Pokémon: The First Movie
Reviewed by: Josh Bizeau, age 16
Better than Average
1 hr. 30 min.
Starring: Veronica Taylor, Rachel Lillis, Eric Stuart, Ikue Ootani, Philip Bartlett | Director: Kunihiko Yuyama | Producer: Norman Grossfeld | Writers: Norman Grossfeld, Michael Haigney, Takeshi Shudo | Distributor: Warner Brothers
Let me begin by saying that this will probably be one of the most controversial G-rated cartoon movies made in this century. It’s not violent enough to be rated “PG”, but it’s also a little too violent to be rated “G”. There are a lot of things that many parents will not approve of, but other parents may not care either way. Most parents I’ve met are of the latter belief, but there are still many who believe the former.
The plot of the movie is pretty basic. A Pokemon named Mewtwo becomes infuriated at the professors who created him when he finds out that he is just an experiment to be studied over and over again. He destroys the laboratory he is being held in and vows to destroy all humans and Pokemon, but not before he has “cloned” all the existing Pokemon for himself to do his own bidding when he has destroyed everyone else.
There are many scenes with exploding objects (buildings, walls, etc.), but there is no graphic gore or blood given off by any of the movie’s characters. There are also scenes with the Pokemon hitting each other in different ways, and there are other scenes where some Pokemon use their powers against another. This violence will scare many little kids, so this is a definite point to start thinking whether you want your little 6-year old to see this movie. There is—of course—no vulgar language of any kind, and no sexual scenes of any kind.
Some of the positive aspects of this movie include the value of friendship and sticking together in tough times, even when the odds seem against you. Other commendable subjects include the point that violence does not solve every problem in this world. Sometimes, issues need to be talked over rather then tussled over to be solved. And, of course, the basic premise that good triumphs over evil is prevalent in “Pokémon: The First Movie”.
The main topics to talk about in this movie between parents and their children (especially Christian families) is the issue of “Psychic” powers and abilities. Mewtwo and Mew (the Pokemon Mewtwo was cloned after) show off their “Psychic” (or “Magical”) powers in this movie in many ways. Mewtwo simply twirls his hand and an ocean begins to churn and storm with huge waves. Mewtwo creates energy balls with his hand that he throws at many characters during the movie. Mew and Mewtwo both create “shield”-like orbs around themselves before they go into combat with each other and then in the climax of their fight, they both release these massive energy waves. All of this is, of course, fictitious, and is really no more harmful then the “magical” powers that characters use in a Tolkein novel; but many parents may wish to discuss these topics with their children.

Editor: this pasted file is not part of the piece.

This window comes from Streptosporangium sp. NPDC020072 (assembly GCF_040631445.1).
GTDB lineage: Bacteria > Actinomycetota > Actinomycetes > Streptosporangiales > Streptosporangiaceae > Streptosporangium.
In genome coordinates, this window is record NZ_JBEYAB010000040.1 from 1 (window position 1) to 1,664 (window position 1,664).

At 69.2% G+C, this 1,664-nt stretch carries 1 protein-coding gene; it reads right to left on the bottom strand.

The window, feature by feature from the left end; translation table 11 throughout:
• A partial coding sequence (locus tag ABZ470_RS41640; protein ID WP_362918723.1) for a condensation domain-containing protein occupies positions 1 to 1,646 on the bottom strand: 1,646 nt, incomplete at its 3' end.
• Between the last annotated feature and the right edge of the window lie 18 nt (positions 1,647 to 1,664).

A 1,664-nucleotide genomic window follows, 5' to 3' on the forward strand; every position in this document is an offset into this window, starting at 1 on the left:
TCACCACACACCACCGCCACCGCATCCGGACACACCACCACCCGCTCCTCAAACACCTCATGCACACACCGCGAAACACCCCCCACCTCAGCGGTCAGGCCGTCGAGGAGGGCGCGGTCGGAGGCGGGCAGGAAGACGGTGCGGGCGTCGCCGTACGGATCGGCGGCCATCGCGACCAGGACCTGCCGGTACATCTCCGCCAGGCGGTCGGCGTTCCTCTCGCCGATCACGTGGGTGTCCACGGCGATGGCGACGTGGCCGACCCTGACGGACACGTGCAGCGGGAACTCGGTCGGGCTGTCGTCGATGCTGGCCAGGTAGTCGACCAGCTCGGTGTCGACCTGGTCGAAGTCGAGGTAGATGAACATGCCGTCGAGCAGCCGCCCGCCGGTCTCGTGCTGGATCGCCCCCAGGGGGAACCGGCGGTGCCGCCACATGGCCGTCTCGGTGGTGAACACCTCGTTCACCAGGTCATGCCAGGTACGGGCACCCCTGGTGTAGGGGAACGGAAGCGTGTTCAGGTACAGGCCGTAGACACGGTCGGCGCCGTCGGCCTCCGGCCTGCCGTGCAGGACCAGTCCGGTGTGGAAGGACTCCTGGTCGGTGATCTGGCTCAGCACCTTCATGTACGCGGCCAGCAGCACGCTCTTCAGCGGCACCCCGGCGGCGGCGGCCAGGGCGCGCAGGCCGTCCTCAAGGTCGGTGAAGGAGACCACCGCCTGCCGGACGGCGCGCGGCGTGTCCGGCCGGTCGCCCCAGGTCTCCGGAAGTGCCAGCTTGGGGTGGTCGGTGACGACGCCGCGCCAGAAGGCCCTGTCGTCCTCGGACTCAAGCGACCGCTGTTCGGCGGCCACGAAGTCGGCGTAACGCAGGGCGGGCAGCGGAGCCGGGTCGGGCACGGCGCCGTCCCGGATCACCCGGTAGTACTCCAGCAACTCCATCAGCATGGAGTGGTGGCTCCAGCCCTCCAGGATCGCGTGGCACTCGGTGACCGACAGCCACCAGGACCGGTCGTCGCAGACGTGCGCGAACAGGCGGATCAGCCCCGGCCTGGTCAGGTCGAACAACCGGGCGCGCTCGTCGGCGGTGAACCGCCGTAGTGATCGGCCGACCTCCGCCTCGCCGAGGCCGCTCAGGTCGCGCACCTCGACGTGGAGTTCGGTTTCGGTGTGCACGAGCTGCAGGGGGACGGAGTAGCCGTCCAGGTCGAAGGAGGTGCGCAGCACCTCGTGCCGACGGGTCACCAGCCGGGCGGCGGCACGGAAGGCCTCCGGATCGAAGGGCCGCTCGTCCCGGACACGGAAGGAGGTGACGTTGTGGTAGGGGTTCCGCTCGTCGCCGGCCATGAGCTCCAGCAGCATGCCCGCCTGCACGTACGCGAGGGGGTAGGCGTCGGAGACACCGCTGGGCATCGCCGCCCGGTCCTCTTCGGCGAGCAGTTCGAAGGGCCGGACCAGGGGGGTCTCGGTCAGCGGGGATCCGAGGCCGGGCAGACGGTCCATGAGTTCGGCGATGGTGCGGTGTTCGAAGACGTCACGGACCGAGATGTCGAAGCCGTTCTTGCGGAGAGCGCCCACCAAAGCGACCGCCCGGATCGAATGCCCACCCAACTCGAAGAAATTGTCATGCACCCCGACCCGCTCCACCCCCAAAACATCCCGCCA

The filmmaking quality of this movie is—despite what some critics say—pretty decent. The animation is very good (better then the TV series, at least), the characters are very likeable, and—for a little kid Pokemon fan—there’s never a dull moment in this movie. Parents, however, may want to see it for themselves first before letting their children watch it, for there are many subjects to be discussed in it. But any parent who lets their children watch the TV series regularly should have no problem with their kids seeing this movie.
I am personally a Pokemon fan, and I and my parents have no problems with this popular Japanese TV anime. Other parents that I’ve met feel differently, however, and either view the series as “evil” or as a big “marketing scheme.”
This may not be the best movie of the season, but there are many positive aspects about it. However, with this in mind, there are still some detractions that many Christian believe could be very dangerous to children.
Year of Release—1999
Don’t miss an in-depth look at the Pokémon craze, author unknown | Also, a look at the Eastern Mysticism similiarties